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As one of the more highly utilized recessed hinges, a butt hinge is typically manufactured to be about 6 inches or shorter. They have multiple uses and are installed for a variety of different applications. Generally, a butt hinge is used to mount and operate doors on commercial properties and residential homes.

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A butt hinge is usually comprised of two leaves that match. One is usually attached to a fixed component (such as a door jamb) and the other is attached to a moving component (such as a door). In the closed position, the butt hinge leaves will remain flush with each other where only the curled barrel, often referred to as the knuckle, is exposed.

They are manufactured in a variety of finishes and materials including aluminum, galvanized steel, galvanealed, hot & cold steel, and stainless steel. There are specific applications for a butt hinge in a variety of industries. Many are constructed from stainless steel materials to be able to withstand many types of harsh environmental conditions. Butt hinges can be viewed in many applications including on fire doors, box lids, cabinets, interior & exterior doors, etc.

Butt Hinges vs. Flush Hinges

Understanding the difference between a butt hinge and flush hinge can help ensure that the project is done correctly. Both types of hinges have their advantages and disadvantages.

This includes:

  • A Butt Hinge – One of the significant advantages is their ability to sustain heavy weight. They can be constructed with ball bearings instead of the central pin. Additionally, a butt hinge can be constructed for security where the pin cannot be removed when exposed to the outside. Other types of secured butt hinges can be designed so that no part of the hinge is accessible from the outside. Additionally, these types of hinges can be manufactured to raise the door as it opens. Many of these types of hinges are designed to be self-closing as the weight of the door will automatically drop itself back into the resting area of the butt hinge. A rising hinge is an ideal solution when the door needs to clear a carpet when opened or closed.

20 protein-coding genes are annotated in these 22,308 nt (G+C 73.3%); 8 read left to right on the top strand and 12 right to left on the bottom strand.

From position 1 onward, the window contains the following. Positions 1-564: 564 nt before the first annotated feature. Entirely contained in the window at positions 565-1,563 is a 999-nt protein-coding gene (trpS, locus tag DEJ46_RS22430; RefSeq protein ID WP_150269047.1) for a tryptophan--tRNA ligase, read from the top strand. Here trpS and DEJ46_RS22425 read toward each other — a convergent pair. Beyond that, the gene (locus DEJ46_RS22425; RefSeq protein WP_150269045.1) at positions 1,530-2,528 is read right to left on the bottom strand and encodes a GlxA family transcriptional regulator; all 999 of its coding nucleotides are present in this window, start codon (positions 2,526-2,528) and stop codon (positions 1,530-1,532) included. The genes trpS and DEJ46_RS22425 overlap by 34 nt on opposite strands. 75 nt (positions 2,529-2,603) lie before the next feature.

A butt hinge has a disadvantage in some applications. To function properly, they require that a recess is cut into the jam and the door for a flush          installation. This requires an additional amount of work to the installer. However, to avoid this type of installation, a flush hinge is available.

  • A Flush Hinge – A flush hinge is designed in such a way that one leaf will nestle into the other leaf, reducing the amount of space it requires. They are constructed to not require a recess to be cut in the jam or the door. Many of these types of hinges are used in cupboards. A significant disadvantage to a flush hinge over a butt hinge is its inability to hold heavy weight.

Another type of manufactured butt hinge uses a “loose-joint” hinge that makes it extremely easy to remove the door from the jamb. These work well in applications where the door needs to be replaced or removed frequently.

Many cabinet makers use butt hinges to enhance the beauty of its overall design. The simple construction of a butt hinge can ensure that it will function properly and smoothly for years. They are manufactured in a variety of finishes and styles, and most are highly durable.

Every type of hinge has its own unique application, but none are more widely utilized than the different varieties of butt hinges. This time-tested hinge is effective because of its simplicity, and has been used in one fashion or another since the time of the Romans.